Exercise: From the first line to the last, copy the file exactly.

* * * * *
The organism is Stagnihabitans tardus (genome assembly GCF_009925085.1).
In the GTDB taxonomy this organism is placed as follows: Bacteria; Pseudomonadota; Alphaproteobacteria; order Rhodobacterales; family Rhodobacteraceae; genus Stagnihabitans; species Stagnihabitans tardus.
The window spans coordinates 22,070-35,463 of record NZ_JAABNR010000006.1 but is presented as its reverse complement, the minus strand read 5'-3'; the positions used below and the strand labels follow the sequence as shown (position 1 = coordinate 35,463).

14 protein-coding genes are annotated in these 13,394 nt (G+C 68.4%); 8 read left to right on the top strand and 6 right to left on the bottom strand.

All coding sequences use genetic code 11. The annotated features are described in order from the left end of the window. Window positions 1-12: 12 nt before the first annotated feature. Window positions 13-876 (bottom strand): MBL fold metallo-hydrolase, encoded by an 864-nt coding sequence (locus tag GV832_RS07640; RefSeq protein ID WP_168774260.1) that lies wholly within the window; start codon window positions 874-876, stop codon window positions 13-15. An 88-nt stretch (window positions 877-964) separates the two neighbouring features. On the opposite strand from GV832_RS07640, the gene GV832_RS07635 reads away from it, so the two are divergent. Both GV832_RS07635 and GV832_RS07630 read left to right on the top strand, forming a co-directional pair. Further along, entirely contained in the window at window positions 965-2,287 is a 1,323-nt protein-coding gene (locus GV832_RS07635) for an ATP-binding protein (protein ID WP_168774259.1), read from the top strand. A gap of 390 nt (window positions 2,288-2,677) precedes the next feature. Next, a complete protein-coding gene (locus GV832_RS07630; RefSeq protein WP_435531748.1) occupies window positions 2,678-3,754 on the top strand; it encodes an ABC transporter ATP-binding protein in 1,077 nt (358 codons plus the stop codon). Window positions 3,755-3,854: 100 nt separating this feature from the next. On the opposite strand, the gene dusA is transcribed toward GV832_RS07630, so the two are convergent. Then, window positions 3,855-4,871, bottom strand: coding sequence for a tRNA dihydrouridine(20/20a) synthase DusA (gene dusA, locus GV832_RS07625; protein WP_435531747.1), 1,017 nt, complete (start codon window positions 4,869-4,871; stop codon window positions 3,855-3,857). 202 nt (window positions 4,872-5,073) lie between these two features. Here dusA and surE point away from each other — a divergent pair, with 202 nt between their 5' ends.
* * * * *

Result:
The organism is Stagnihabitans tardus (genome assembly GCF_009925085.1).
In the GTDB taxonomy this organism is placed as follows: Bacteria; Pseudomonadota; Alphaproteobacteria; order Rhodobacterales; family Rhodobacteraceae; genus Stagnihabitans; species Stagnihabitans tardus.
The window spans coordinates 22,070-35,463 of record NZ_JAABNR010000006.1 but is presented as its reverse complement, the minus strand read 5'-3'; the positions used below and the strand labels follow the sequence as shown (position 1 = coordinate 35,463).

14 protein-coding genes are annotated in these 13,394 nt (G+C 68.4%); 8 read left to right on the top strand and 6 right to left on the bottom strand.

All coding sequences use genetic code 11. The annotated features are described in order from the left end of the window. Window positions 1-12: 12 nt before the first annotated feature. Window positions 13-876 (bottom strand): MBL fold metallo-hydrolase, encoded by an 864-nt coding sequence (locus tag GV832_RS07640; RefSeq protein ID WP_168774260.1) that lies wholly within the window; start codon window positions 874-876, stop codon window positions 13-15. An 88-nt stretch (window positions 877-964) separates the two neighbouring features. On the opposite strand from GV832_RS07640, the gene GV832_RS07635 reads away from it, so the two are divergent. Both GV832_RS07635 and GV832_RS07630 read left to right on the top strand, forming a co-directional pair. Further along, entirely contained in the window at window positions 965-2,287 is a 1,323-nt protein-coding gene (locus GV832_RS07635) for an ATP-binding protein (protein ID WP_168774259.1), read from the top strand. A gap of 390 nt (window positions 2,288-2,677) precedes the next feature. Next, a complete protein-coding gene (locus GV832_RS07630; RefSeq protein WP_435531748.1) occupies window positions 2,678-3,754 on the top strand; it encodes an ABC transporter ATP-binding protein in 1,077 nt (358 codons plus the stop codon). Window positions 3,755-3,854: 100 nt separating this feature from the next. On the opposite strand, the gene dusA is transcribed toward GV832_RS07630, so the two are convergent. Then, window positions 3,855-4,871, bottom strand: coding sequence for a tRNA dihydrouridine(20/20a) synthase DusA (gene dusA, locus GV832_RS07625; protein WP_435531747.1), 1,017 nt, complete (start codon window positions 4,869-4,871; stop codon window positions 3,855-3,857). 202 nt (window positions 4,872-5,073) lie between these two features. Here dusA and surE point away from each other — a divergent pair, with 202 nt between their 5' ends.